Last November, Quinn Emanuel Urquhart & Sullivan managing partner John Quinn stated in no uncertain terms that his high-powered firm, a litigation-only shop that ranks No. 2 in the Am Law 100 in terms of profits per partner, had ruled out a Hong Kong office.
"We looked into it ... But I really have the impression that it's a market that's beyond competitive with a lot of pressure on billing rates and the revenues and incomes of lawyers impacted accordingly," Quinn told The Asian Lawyer then. "For us, it was hard for it not to be dilutive."
Well, a man can change his mind.
"I think it'll happen before the end of the year," Quinn now says. "We'll have an office in either Hong Kong or Singapore."
What's different now, he explains, is that last year the Los Angeles-based Quinn Emanuel had been weighing the launch in Hong Kong of the type of financial sector-focused litigation practice that has worked well elsewhere for the firm. Quinn still thinks Hong Kong and its conservative court system aren't ready for such a practice and that it wouldn't be nearly profitable enough for his firm. That's indeed a high bar -- the firm had profits per partner of over $4 million in 2011, according to the most recent Am Law 100.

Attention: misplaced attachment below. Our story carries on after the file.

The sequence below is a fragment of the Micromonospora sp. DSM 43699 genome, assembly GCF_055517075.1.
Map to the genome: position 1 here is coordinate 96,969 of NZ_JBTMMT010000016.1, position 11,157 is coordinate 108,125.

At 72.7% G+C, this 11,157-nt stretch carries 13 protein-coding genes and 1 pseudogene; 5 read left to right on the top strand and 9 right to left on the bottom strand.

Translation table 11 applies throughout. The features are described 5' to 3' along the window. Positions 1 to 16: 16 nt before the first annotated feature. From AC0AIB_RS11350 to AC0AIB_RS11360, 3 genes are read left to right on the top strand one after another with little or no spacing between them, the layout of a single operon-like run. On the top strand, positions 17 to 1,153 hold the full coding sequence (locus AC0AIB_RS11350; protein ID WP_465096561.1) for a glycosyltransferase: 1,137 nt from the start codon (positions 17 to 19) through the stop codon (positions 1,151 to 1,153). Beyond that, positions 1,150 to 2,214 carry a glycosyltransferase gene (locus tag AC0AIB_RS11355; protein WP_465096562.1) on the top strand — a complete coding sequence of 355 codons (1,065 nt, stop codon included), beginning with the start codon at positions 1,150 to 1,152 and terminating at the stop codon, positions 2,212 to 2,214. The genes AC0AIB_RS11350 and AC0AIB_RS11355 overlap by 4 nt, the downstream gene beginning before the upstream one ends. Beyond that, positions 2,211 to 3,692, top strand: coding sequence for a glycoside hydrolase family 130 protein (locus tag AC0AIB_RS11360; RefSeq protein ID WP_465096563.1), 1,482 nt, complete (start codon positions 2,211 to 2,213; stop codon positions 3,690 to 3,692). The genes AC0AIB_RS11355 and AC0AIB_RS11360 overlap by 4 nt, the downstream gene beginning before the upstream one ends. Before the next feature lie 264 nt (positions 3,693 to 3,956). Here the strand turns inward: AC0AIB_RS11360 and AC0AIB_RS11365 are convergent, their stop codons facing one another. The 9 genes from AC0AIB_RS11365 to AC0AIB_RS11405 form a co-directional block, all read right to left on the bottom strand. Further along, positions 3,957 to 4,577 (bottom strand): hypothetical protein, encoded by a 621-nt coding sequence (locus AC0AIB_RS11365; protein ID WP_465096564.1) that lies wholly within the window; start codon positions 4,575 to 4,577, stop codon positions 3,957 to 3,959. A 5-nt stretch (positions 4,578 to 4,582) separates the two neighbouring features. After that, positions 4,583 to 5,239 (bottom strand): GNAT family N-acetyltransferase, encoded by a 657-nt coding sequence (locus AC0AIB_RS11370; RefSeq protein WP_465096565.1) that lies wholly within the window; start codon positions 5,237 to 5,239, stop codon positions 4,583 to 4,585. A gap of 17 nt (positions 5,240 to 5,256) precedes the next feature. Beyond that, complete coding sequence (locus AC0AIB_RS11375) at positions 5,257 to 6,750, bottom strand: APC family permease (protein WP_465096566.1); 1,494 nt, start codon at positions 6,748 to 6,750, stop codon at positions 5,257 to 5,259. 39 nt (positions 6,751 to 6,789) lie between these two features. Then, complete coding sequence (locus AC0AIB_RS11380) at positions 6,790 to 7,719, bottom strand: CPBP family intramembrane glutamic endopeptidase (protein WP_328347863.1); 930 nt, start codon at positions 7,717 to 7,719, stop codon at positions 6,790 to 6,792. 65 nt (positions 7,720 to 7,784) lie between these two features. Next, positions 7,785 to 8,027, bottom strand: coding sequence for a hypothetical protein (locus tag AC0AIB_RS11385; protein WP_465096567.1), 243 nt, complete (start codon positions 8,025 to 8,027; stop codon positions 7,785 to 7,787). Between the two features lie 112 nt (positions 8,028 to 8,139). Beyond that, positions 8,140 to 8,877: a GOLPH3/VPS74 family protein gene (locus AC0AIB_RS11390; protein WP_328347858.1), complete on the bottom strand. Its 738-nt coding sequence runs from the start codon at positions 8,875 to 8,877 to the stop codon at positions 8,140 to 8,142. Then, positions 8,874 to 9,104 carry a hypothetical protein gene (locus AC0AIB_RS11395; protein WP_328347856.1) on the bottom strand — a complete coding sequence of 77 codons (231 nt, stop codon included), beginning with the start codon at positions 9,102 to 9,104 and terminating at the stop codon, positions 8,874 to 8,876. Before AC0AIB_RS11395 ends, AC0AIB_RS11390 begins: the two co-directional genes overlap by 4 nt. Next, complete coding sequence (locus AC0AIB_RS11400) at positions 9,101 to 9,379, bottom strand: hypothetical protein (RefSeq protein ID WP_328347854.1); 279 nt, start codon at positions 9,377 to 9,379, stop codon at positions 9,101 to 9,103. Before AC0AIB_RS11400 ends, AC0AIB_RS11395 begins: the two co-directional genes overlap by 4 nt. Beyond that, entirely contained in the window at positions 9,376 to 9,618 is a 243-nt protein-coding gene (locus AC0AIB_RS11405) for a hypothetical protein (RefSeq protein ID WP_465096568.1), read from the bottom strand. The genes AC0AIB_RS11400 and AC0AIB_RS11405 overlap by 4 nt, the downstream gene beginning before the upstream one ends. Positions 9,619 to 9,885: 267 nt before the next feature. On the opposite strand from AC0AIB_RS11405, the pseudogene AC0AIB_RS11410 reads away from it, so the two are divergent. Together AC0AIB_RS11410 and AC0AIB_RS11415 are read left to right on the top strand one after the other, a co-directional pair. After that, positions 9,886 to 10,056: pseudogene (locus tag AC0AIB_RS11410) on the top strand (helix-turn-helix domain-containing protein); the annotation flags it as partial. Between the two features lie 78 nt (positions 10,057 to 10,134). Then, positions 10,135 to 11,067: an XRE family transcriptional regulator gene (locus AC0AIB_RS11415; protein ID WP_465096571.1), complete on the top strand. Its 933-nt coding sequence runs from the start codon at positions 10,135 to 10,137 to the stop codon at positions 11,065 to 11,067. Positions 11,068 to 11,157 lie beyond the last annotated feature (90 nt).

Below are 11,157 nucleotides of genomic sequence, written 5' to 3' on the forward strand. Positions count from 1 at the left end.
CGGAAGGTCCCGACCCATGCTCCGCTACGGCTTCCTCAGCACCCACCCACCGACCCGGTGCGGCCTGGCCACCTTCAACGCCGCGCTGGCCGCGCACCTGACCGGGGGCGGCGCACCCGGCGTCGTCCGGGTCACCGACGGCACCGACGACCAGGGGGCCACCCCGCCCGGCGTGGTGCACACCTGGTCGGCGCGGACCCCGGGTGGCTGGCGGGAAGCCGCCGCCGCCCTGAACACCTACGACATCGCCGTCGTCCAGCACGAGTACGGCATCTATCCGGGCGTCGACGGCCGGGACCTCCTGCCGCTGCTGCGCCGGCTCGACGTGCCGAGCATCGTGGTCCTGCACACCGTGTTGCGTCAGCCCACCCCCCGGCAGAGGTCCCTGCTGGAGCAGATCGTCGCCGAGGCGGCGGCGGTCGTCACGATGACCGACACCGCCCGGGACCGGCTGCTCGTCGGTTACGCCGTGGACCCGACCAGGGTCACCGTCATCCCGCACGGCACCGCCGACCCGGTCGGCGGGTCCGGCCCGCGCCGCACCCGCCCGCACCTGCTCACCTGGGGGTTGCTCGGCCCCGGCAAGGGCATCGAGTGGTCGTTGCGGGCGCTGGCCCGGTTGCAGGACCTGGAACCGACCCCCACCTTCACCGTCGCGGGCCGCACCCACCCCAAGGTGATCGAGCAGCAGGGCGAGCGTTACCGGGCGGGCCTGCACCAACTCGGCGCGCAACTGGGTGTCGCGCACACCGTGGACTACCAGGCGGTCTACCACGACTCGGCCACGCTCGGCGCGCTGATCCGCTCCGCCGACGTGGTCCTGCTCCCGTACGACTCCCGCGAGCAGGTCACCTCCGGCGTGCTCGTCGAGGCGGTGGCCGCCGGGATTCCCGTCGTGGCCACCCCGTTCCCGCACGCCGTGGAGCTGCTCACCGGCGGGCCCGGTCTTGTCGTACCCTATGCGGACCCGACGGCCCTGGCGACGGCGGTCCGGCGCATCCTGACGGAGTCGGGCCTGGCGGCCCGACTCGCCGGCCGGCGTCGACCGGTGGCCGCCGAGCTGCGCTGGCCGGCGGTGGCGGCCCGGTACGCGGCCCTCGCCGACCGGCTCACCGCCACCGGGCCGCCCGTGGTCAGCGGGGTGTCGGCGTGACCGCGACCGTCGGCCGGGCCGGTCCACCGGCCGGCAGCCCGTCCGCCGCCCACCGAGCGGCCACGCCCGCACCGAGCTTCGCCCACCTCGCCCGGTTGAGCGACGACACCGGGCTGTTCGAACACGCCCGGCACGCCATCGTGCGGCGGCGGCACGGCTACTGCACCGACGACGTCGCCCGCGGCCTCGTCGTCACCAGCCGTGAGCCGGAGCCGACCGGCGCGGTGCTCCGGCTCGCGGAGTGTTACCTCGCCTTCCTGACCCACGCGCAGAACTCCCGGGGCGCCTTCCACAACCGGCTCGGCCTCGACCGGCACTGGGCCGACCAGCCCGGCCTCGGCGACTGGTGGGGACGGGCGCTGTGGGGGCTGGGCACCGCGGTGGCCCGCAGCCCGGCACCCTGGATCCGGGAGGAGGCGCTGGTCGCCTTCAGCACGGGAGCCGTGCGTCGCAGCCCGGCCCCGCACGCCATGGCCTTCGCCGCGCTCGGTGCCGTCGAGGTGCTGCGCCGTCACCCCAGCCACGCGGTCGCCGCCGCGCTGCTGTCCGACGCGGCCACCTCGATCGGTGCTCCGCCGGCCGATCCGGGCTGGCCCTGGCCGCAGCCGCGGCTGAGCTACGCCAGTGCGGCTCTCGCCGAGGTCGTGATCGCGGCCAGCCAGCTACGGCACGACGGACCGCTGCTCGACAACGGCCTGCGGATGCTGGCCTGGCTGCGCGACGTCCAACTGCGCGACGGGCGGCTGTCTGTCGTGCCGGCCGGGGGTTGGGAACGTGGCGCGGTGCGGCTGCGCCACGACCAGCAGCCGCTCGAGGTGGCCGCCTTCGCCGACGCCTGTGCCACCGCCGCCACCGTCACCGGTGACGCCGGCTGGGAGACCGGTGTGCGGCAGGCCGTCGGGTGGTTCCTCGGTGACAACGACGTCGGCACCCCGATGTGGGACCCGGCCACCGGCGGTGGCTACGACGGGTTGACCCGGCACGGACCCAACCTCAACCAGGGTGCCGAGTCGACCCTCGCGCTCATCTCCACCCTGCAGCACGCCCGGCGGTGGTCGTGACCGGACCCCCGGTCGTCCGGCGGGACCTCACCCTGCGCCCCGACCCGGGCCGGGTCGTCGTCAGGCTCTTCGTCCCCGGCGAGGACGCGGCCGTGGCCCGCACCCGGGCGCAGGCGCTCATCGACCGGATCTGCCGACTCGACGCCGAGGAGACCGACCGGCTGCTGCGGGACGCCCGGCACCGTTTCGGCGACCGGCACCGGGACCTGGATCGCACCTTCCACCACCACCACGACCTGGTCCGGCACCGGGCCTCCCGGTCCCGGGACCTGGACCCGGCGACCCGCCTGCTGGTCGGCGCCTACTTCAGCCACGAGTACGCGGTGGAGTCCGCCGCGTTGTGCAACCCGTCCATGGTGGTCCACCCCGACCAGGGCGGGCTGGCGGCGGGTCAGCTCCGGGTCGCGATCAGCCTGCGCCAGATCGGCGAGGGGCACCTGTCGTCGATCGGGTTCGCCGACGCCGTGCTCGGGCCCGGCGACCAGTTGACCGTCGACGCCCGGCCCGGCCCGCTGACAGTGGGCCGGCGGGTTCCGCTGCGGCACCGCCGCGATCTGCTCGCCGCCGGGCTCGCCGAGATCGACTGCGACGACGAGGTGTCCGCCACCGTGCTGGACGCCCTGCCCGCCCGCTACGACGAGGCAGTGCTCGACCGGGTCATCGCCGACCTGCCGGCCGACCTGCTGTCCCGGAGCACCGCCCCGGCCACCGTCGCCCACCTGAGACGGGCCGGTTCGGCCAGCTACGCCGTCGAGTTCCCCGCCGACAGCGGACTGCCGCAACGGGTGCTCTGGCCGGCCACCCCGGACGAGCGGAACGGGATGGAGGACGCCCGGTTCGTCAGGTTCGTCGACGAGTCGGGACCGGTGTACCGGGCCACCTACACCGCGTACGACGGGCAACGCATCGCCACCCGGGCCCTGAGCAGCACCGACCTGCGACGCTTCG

But, since the beginning of this year, Quinn Emanuel has been focused on building a leading international arbitration practice. Last month, the firm recruited two top practitioners from Allen & Overy in London: Stephen Jagusch and Anthony Sinclair. Earlier this month, Quinn Emanuel also brought on board as a New York partner Singapore-born Tai-Heng Cheng, a New York Law School professor and international arbitration specialist.
Now that Quinn Emanuel has decided to have a global platform for international arbitration, a presence in one of the two budding Asian international arbitration centers makes sense, says Quinn, who sees opportunities in large bilateral investment treaty arbitrations as well as major commercial disputes. "I've looked at the statistics," he says. "There are probably 10 to 15 big cases a year out there." By big cases, he means those where the amount in dispute is in the U.S.-dollar eight- or nine-figure range.
"If you have a smallish team, you just need one of those a year," he says.
But it has to be the exactly right team. "We are looking for somebody who's recognized as a star," he says, "a practice leader, someone with a following." Whether Quinn Emanuel opens in Hong Kong, Singapore, or at all, says Quinn, depends mainly on if and where they can bring the right person aboard.
Who fits the bill? Quinn's not saying but lawyers in the region say it's not hard to guess who he has in mind. "I think John Quinn has a copy of the Chambers Guide and is going down the list," says one Hong Kong-based arbitration specialist.